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LED blinking Morse code from Raspberry Pi

by rje (Deacon)
on Aug 30, 2014 at 15:23 UTC ( #1099072=CUFP: print w/ replies, xml ) Need Help??

With the handy Device::BCM2835 package, I tossed together this little package so I could send "morse code" out on an LED I connected to GPIO Pins #5 and #7.

(FYI: the Raspberry Pi can run a number of Linux systems, all with Perl. I wrote a tiny HTTP server on it which lets me create and serve Commodore disk images, also allowing me to extract and inject files, in Perl of course. It runs behind my firewall...)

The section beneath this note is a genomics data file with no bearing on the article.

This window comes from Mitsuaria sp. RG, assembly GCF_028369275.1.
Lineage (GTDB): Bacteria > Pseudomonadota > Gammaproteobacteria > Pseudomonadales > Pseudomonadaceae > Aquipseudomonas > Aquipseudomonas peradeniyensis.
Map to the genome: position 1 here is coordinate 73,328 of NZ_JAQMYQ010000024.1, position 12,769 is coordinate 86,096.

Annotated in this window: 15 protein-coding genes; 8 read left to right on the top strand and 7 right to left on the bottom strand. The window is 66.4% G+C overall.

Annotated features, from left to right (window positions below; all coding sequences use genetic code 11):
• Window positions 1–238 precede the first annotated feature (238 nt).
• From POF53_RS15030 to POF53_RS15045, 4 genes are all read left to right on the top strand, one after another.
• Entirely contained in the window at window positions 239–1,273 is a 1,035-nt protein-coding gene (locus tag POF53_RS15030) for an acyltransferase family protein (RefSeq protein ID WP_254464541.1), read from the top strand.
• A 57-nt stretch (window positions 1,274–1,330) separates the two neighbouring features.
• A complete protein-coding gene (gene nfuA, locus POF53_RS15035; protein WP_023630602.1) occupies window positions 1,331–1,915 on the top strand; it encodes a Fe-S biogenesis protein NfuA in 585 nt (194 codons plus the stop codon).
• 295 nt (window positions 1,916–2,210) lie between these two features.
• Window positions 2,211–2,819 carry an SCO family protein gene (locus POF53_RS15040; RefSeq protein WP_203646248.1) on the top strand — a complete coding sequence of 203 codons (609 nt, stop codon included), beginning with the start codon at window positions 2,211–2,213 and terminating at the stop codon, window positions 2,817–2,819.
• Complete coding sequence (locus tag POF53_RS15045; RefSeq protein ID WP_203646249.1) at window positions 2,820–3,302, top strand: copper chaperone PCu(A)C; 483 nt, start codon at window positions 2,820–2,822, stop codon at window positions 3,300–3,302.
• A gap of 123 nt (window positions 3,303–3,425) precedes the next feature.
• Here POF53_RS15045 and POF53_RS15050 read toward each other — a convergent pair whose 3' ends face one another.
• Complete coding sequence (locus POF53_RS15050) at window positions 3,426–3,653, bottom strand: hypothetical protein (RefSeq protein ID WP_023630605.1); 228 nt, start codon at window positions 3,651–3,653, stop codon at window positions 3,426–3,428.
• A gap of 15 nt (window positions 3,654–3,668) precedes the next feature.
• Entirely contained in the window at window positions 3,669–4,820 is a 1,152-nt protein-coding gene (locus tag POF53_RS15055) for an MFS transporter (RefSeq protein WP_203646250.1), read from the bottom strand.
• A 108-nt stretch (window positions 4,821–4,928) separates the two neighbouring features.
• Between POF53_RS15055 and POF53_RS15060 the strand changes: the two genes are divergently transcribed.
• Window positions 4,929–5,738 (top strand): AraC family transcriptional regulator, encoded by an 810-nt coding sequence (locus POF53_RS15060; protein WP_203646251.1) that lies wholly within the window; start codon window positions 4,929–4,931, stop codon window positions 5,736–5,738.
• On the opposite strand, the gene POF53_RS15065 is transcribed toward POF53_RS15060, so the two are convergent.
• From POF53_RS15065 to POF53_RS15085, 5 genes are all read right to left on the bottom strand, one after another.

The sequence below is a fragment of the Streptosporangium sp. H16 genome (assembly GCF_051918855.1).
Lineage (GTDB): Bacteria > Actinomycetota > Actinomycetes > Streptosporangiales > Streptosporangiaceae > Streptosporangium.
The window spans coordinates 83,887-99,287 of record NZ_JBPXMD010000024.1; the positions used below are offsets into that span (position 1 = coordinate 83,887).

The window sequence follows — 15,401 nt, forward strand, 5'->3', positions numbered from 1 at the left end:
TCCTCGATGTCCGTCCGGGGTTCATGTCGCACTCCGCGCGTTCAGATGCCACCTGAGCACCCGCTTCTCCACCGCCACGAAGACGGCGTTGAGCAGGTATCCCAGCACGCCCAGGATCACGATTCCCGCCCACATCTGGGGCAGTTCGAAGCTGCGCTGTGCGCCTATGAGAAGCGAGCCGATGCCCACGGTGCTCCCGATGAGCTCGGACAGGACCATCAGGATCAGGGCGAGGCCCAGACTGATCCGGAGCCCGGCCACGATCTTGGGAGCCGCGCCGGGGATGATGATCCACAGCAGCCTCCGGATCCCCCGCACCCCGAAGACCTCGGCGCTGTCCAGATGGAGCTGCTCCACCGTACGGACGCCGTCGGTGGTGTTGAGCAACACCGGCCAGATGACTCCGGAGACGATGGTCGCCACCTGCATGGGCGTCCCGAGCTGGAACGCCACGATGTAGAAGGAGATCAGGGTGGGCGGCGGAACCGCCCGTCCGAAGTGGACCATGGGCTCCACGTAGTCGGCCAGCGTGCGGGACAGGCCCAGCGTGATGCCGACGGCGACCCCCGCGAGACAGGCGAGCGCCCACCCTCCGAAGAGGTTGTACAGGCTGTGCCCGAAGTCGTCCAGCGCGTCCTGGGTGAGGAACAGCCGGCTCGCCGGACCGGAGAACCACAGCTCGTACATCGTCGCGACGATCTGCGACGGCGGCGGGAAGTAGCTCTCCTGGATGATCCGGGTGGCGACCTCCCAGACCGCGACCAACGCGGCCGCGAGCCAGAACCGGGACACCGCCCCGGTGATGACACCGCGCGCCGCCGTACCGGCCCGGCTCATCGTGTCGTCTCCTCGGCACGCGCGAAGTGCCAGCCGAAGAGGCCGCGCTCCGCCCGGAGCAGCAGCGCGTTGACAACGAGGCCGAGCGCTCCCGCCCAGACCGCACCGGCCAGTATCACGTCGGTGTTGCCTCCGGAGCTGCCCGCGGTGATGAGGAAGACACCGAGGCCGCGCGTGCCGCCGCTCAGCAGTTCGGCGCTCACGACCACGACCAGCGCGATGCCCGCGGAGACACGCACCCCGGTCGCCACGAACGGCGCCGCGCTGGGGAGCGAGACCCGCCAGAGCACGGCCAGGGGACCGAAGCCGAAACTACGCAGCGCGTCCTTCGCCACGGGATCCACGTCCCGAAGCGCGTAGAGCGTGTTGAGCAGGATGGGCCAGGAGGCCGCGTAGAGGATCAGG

package GPIO; use strict; use Device::BCM2835; Device::BCM2835::init() || die "Error initializing BCM2835 interface.\ +n"; sub new { bless {}, shift } my @pins = ( &Device::BCM2835::RPI_V2_GPIO_P1_07, &Device::BCM2835::RPI_V2_GPIO_P1_11, &Device::BCM2835::RPI_V2_GPIO_P1_12, &Device::BCM2835::RPI_V2_GPIO_P1_13, &Device::BCM2835::RPI_V2_GPIO_P1_15, &Device::BCM2835::RPI_V2_GPIO_P1_16, &Device::BCM2835::RPI_V2_GPIO_P1_18, &Device::BCM2835::RPI_V2_GPIO_P1_22 ); # Set pins to be outputs. foreach my $pin ( @pins ) { Device::BCM2835::gpio_fsel( $pin, &Device::BCM2835::BCM2835_GPIO_FS +EL_OUTP ); } sub dit { my $gpio4 = $pins[0]; Device::BCM2835::gpio_write( $gpio4, 1 ); Device::BCM2835::delay( 80 ); Device::BCM2835::gpio_write( $gpio4, 0 ); Device::BCM2835::delay( 50 ); } sub dah { my $gpio4 = $pins[0]; Device::BCM2835::gpio_write( $gpio4, 1 ); Device::BCM2835::delay( 240 ); Device::BCM2835::gpio_write( $gpio4, 0 ); Device::BCM2835::delay( 50 ); } sub key { foreach (split '', shift) { dit() if /\./; dah() if /-/; Device::BCM2835::delay( 150 ) if /\s/; } Device::BCM2835::delay( 400 ); } sub word { foreach ( split '', shift ) # letters { print "$_\n"; key( '.-' ) if /a/i; key( '-...' ) if /b/i; key( '-.-.' ) if /c/i; key( '-..' ) if /d/i; key( '.' ) if /e/i; key( '..-.' ) if /f/i; key( '--.' ) if /g/i; key( '....' ) if /h/i; key( '..' ) if /i/i; key( '.---' ) if /j/i; key( '-.-' ) if /k/i; key( '.-..' ) if /l/i; key( '--' ) if /m/i; key( '-.' ) if /n/i; key( '---' ) if /o/i; key( '.--.' ) if /p/i; key( '--.-' ) if /q/i; key( '.-.' ) if /r/i; key( '...' ) if /s/i; key( '-' ) if /t/i; key( '..-' ) if /u/i; key( '...-' ) if /v/i; key( '.--' ) if /w/i; key( '-..-' ) if /x/i; key( '-.--' ) if /y/i; key( '--..' ) if /z/i; key( ' ' ) if /\s/i; } } 1;